I'm about to get started on my 4th AT set-up. My current AT skis are Stoeckli Stormrider XL / Duke, G3 Baron / Freeride + and Blizzard Titan Agros / Duke.  Boots, Garmont Adrenaline. They are all great skis for different conditions, but ignore the fact that in the backcountry you spend more than 95% of your time going up hill and conditions can be quite variable from boiler plate ice to powder and everything in between (including stuff that more resembles water than snow). My next set-up will be Dynafit and the ski will be a light weight mid-fat, which I will ski longer than I normally would (for the extra float).  In my experience, this will give me the best rig for getting up the hill and will not comprimise skiability.  However, it does mean that I will have to lift my game from a skiing point of view, but that is not a bad thing.

post #10 of 13

 

Quote:
Originally Posted by 4ster View Post

 

For the lightest set-up most say that Dynafit is the way to go.

 


I really like my Dynafits, although they certainly are more fiddly to get into than the Freerides on my Havocs.  Once you're in, though, the uber light weight and naturalness of the uphill stride is absolutely money.  And since I'm not skiing bumps with them or hucking cliffs they give me all the downhill performance I need.

 

A friend of mine who used to post on Epic suggested that I get them - he's a significantly more aggressive skier than I am and they stood up to everything he threw their way.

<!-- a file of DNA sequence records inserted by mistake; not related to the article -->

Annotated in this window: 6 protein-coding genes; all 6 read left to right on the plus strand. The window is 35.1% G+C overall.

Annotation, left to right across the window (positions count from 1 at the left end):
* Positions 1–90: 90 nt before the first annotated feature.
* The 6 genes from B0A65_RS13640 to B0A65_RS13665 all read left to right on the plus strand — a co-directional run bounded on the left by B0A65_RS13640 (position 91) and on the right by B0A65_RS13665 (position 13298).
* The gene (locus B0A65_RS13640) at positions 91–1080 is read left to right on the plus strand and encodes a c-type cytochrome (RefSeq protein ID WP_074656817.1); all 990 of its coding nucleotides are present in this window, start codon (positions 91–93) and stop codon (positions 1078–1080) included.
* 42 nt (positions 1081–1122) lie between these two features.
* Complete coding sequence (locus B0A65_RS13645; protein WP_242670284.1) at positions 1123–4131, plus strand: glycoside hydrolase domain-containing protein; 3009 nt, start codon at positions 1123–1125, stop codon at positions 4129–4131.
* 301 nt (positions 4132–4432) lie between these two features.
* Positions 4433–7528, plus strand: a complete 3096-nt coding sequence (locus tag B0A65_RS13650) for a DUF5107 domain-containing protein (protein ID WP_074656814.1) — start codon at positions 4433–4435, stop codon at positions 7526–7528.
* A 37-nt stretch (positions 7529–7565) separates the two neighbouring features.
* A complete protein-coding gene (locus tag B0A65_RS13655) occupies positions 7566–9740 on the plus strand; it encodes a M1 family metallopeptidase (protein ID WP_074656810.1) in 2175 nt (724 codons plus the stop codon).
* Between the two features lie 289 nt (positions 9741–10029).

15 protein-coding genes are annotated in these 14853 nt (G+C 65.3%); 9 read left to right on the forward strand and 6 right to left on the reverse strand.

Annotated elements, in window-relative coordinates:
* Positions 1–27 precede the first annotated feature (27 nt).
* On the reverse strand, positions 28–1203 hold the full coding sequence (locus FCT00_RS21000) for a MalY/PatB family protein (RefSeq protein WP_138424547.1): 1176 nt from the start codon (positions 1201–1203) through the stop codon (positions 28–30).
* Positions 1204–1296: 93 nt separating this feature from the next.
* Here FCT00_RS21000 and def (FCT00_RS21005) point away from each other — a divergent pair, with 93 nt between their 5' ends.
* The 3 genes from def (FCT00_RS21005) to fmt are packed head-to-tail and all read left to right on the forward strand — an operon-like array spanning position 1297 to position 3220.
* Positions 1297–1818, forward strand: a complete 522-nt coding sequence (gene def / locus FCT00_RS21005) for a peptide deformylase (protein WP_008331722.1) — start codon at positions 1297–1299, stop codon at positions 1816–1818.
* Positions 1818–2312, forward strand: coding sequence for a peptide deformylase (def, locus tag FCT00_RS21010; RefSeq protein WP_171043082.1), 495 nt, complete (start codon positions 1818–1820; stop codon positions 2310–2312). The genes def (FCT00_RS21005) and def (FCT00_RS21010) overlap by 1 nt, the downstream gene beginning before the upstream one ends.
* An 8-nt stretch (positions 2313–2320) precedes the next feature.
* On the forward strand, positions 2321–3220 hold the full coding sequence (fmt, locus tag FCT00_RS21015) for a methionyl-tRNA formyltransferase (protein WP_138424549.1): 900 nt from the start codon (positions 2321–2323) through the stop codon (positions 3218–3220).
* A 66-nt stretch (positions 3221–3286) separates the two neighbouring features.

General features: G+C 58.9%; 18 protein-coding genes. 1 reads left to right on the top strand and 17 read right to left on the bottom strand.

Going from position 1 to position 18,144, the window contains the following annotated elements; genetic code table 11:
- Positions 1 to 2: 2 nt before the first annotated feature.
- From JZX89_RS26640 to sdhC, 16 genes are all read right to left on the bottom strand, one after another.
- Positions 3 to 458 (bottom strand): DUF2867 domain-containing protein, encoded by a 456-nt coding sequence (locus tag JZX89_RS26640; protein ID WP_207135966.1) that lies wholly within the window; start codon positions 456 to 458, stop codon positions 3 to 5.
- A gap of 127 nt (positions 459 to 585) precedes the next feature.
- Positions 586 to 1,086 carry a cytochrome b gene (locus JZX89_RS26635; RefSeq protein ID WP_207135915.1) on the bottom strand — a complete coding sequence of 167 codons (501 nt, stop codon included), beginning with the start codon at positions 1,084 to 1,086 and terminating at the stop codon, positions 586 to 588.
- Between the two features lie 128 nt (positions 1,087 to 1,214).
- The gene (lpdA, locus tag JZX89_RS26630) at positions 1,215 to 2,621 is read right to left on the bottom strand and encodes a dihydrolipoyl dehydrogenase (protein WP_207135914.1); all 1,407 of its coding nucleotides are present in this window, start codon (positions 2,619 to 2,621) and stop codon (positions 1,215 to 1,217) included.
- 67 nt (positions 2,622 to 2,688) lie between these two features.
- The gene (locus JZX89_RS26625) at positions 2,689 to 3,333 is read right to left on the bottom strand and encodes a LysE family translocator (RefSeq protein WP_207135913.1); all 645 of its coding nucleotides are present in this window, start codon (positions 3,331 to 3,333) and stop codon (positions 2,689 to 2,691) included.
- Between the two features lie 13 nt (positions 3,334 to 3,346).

My everyday BC skis these days are Volkl T-Rocks.  Light weight mid-fats but with enough substance to them to handle reasonably variable conditions.  My rock skis are Havocs - nice skis but a lot happier in powder than the variable (as are we all).

 

post #11 of 13

 

Quote:
Originally Posted by 4ster View Post

Okay, just making sure you know what you're getting into.  I was out with a very savy guide yesterday & it got me thinking about how much I don't know.

 

As far as skis, I've never been on Gotamas but have heard nothing but good about them.  If you are looking for a backcountry specific set-up, go as light as you can.  For powder & short tours I have a pair of K2 Anti-piste mounted with Marker Barons & Black Diamond Glidelite skins.  I use my regular Alpine boots with this set-up.  It is heavy, but they ski great in deep or heavy snow.

My other set-up for longer tours, consists of Scot Missions, pretty light versatile ski.  They are mounted with Fritschi freeride bindings & I use an old pair of Nordica AT boots.

 

For the lightest set-up most say that Dynafit is the way to go.

 

Have fun,

JF

 

What do you consider as a short tour? a long tour?

post #12 of 13

 

Quote:
Originally Posted by skibum185 View Post

 

 

What do you consider as a short tour? a long tour?


I guess that's relative.  When I was younger & doing it a lot, a long tour might be multi-day with 10-12000' of climbing.  The biggest for me was 6500' in one morning on Mt. Shasta.  At that time I was on old school skinny telemark skis & leather boots, pretty light.

Most of the climb was done with ice ax & crampons though.  Nowadays, for me a long tour is maybe 2-4000' of climbing, & usually moderate enough that I can skin most of it.  A short tour for me would be lift, auto or snowmobile assisted, with an hour or less at a time of actual skinning.  Also, what equipment I use would depend on the type of skiing I was doing.  I wasn't ever gonna ski any radically steep, icy chutes on that tele set-up.

 

JF

 

post #13 of 13
 Just getting into the Alpine BC ski scene myself after a couple of trips with an experienced friend in the Cascades. Decades of skiing backcountry nordic in the East has taught me that the truth is there is no one rig that does it all perfectly. Adjusting your skiing style, route selection, lines, etc. to best fit your equipment is half the fun.  I ski K2 Shuksans , Scarpa Laser, Dynafit setup for the Cascades and Karhu 10th Mountain, Merrell Leather and 3 pin cables for the rolling hills of Central New York. Have fun !